Case Study: Choose your battlefield

Wise campaigners make sure they choose the battlefield

Wise campaigners make sure they choose the battlefield

Richard Nixon was a great campaigner. I spend more time studying his campaigns and Lyndon Johnson's campaigns than any others to learn from what they did well. 

In 1950, he was a young Congressman looking to take another step forward in his political career by running for U.S. Senate. The seat was open, and Nixon faced Helen Gahagan Douglas in the general election. Douglas was a former Hollywood actress who also a sitting member of Congress (and, incidentally, Lyndon Johnson's mistress). 

While California was more conservative at the time, the registered Democrats still outnumbered the registered Republicans. Nixon needed independent and democratic votes to win.

What Nixon did was choose the issue on which they would debate throughout the campaign. Nixon, who was nationally known at this point for having challenged Alger Hiss, a beloved figure on the left who ended up serving time in prison for being a Communist spy.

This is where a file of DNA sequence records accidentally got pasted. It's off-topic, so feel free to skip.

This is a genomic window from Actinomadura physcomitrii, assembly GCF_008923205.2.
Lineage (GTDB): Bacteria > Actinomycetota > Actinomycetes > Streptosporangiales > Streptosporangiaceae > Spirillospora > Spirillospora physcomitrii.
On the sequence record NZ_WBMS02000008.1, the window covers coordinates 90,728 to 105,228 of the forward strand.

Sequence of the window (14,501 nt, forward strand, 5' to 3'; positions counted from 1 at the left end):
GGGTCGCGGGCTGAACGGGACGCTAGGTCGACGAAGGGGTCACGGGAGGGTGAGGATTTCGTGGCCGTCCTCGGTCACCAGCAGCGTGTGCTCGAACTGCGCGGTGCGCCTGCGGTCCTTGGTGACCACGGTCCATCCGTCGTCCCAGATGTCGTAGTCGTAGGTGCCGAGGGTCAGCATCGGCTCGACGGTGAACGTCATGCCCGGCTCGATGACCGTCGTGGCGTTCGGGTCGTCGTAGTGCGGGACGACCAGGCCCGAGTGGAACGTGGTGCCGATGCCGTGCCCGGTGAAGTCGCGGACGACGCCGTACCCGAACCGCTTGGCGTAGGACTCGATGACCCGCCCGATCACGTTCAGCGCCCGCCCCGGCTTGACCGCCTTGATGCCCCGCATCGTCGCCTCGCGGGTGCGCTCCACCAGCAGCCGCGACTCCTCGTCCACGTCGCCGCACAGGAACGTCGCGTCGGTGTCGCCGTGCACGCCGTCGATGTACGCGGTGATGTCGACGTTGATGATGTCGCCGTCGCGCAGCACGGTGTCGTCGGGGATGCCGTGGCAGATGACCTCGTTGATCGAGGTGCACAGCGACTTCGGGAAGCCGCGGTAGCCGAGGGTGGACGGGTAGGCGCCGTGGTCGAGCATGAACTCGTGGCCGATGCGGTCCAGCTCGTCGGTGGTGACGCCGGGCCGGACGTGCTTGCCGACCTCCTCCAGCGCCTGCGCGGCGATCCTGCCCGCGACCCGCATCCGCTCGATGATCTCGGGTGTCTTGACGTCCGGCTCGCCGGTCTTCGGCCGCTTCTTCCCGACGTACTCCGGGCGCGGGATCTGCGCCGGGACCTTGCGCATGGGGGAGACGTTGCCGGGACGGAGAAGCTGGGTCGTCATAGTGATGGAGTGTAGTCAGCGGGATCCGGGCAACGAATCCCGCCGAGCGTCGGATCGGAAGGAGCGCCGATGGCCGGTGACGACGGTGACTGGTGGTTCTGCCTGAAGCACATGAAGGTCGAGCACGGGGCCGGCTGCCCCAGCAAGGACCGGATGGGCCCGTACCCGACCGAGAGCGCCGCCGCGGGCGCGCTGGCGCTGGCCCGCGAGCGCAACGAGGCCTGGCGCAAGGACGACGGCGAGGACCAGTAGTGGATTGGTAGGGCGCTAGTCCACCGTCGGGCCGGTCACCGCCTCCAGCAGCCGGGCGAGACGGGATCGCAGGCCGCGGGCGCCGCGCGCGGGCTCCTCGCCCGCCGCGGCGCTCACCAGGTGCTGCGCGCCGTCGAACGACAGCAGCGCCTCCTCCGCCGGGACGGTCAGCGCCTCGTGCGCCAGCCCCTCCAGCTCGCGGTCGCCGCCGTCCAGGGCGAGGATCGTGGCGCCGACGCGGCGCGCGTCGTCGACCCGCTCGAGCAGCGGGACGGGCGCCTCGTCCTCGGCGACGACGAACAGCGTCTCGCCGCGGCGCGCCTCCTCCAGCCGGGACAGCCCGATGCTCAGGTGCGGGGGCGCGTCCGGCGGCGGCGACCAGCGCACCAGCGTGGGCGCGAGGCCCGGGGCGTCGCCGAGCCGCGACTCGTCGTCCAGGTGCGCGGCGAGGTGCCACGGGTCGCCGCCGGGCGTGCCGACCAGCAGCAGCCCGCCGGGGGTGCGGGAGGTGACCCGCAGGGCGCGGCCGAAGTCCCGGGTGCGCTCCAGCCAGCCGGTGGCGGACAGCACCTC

Douglas, on the other hand, had been criticized by more conservative Democrats in the primary as "the pink lady," implying that she was soft on communism. 

Nixon's strategy was to make the race about a single issue: Is communism a threat? 

Once the stage was set, it was nearly impossible for Nixon to lose. Douglas simply accepted the race on Nixon's terms, and lost. 

In your race, this may be simple. Few candidates for city council think through the campaign in this much detail. There's a good chance your opponent will simply accept your characterization of what the election is about. 

You can make it about what you want it to be about. If you have questions on how to do that, shoot me an email and we can discuss your race. 

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